Technology is making education more efficient, yet there are still millions willing to get in debt to spend years and years in a classroom, when at the click of a mouse, they have an entire world of information just waiting for them. All they have to do is let go of the idea that their education comes through structured (and expensive) academia.

Given the incredibly rapid pace of technological advancement, one has to wonder if a student who enters college in 2015 will even have a relevant degree in 2019.

There are companies today who in a few years will be introducing body scans that can predict diseases that you won’t have for years. In a decade, most of us won’t even be driving our own vehicles. Driverless vehicles will reduce traffic, collapse the price of auto insurance, and make all of our lives safer and more efficient. Entire industries will be radically changed through the creative destruction process.

As a parent of three children between 11 months and 5 years, these are some of the things I think about today. I am thinking about what the world will look like for three adults in 2032.

I have no idea what the world will look like, but I do know it won’t reflect the demands of today. Employment, business, and education will all look much different. The U.S. itself, and the current monetary system we’ve lived under for the past 60 years, will have likely changed as well. With the rise of digital currencies and an entire continent (Asia) currently decoupling itself from western rule, big changes are coming.

The conventional way to raise your kids at this moment in time is treacherous, in my opinion — specifically with regards to their education.

Ultimately, a child will need to emerge as their own person, separate from you and free to pursue their own interests. Being able to learn independently could be a huge advantage. Yet if you look at what is accepted as normal parenting today, I think we overly encourage reliance on schools to teach our children. In my opinion, children should be encouraged to learn from experience. Experts, teachers, and instructors are all important when it comes to refining your education and experience, but the traditional idea that learning comes through academics appears to be little more than statist dogma.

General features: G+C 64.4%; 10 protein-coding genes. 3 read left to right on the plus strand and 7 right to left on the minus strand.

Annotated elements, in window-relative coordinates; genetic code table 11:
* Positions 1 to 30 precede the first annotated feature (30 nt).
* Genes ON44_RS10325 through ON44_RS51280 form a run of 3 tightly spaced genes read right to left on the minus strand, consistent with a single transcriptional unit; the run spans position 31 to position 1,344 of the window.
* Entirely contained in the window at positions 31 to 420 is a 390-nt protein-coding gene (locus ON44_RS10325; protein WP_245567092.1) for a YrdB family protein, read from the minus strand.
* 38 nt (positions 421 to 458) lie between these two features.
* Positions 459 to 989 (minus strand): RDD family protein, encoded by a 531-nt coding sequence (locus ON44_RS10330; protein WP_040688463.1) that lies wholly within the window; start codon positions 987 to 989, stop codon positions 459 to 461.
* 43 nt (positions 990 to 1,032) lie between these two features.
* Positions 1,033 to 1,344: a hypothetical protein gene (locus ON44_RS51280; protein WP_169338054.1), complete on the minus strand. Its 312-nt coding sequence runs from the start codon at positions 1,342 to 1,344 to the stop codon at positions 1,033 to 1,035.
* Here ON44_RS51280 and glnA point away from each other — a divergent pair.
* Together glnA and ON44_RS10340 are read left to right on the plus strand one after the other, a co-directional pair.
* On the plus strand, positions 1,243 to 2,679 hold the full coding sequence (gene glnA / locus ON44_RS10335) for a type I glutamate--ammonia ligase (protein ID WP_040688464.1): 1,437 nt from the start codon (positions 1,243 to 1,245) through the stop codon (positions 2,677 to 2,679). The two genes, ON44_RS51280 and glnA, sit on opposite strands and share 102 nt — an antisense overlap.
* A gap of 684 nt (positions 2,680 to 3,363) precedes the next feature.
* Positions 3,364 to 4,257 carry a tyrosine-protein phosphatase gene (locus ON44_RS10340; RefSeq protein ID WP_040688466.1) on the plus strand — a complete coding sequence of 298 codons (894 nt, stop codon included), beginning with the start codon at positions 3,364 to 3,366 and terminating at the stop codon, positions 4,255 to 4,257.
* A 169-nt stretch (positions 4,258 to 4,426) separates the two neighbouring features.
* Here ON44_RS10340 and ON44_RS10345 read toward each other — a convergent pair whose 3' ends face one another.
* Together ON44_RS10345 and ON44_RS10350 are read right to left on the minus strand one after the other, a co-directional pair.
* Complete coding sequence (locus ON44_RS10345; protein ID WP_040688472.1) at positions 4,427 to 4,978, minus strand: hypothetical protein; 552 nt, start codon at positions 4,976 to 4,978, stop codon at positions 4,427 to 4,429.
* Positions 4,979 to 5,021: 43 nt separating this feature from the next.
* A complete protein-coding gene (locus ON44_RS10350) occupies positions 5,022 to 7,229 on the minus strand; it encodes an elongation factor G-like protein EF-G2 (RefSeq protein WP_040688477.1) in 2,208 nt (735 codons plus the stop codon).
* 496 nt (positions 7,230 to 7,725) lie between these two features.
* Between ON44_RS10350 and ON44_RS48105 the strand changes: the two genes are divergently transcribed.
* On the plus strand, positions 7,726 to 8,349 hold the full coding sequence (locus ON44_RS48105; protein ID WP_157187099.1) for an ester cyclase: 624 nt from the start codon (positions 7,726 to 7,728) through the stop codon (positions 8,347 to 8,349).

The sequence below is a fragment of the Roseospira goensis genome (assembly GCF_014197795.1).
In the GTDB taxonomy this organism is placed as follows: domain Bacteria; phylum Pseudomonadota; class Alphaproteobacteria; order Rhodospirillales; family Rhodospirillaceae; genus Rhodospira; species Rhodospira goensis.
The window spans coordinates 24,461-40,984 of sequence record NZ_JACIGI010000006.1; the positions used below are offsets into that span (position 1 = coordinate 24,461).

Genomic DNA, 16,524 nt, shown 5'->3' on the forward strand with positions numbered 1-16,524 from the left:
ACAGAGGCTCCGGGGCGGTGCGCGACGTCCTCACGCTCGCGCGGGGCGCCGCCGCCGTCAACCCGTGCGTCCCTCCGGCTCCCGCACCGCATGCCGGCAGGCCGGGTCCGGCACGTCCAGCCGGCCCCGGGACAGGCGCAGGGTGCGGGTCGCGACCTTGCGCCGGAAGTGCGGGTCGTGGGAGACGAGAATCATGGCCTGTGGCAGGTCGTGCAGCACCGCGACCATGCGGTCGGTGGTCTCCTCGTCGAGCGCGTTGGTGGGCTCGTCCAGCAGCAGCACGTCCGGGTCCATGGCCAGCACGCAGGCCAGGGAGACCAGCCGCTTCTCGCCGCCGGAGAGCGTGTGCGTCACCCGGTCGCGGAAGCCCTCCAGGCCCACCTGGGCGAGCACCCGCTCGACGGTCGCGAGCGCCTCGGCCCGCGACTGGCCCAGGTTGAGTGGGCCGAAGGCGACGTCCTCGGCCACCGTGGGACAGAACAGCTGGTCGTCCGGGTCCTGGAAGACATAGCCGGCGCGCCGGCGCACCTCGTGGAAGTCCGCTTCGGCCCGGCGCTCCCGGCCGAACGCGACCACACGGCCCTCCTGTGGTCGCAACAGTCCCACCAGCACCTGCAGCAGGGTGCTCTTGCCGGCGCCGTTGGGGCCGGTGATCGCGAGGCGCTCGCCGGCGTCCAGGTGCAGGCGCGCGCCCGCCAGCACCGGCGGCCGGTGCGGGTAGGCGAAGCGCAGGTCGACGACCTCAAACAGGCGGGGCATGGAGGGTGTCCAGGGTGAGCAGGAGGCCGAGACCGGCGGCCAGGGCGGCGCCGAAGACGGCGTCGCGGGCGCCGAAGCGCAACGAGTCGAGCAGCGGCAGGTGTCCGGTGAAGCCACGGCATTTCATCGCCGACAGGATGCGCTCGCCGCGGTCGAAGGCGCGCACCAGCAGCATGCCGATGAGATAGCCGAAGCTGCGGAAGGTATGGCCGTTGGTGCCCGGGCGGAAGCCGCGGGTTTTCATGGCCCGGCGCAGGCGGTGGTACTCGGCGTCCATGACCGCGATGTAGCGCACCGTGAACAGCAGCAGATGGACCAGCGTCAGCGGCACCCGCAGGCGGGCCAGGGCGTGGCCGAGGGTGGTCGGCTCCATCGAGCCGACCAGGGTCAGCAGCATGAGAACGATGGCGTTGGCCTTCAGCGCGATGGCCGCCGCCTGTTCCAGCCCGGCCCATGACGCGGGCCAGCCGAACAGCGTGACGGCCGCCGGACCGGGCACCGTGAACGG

Teaching a child the basics; to read well, speak well, and write well, will give them the liberty to self-teach.

Problem-solving skills, learned from play time and the pursuit of your own interests, are all one in the same. Talk to any successful person, and they will tell you they love what they do. Conventional parenting has separated the two; self-interest and play time are at home, and learning is at school. The source of education is not school, it’s in the way you interpret and learn from experience using what’s between your left and right ear.


Leveling the playing field for online education

Governments at all levels annually give traditional colleges about one-third of a trillion dollars.  That's roughly $1000 per American per year, a massive subsidy.

Question: Why don't cheerleaders for online education loudly call for slashing or ending this subsidy, to put traditional colleges on an even footing with the online alternative?  In my experience, even libertarian fans of online education rarely make a big deal out of these subsidies - even though they are a very big deal indeed.

A few possibilities:

1. The cheerleaders want to "level up" rather than "level down."  They want online education to enjoy the same generous subsidies as traditional college, not compete in a genuinely free market.

2. The cheerleaders think arguing for cuts in college subsidies is politically hopeless in the face of Social Desirability Bias.

3. The cheerleaders think online education is so awesome it can beat traditional education despite the tilted playing field.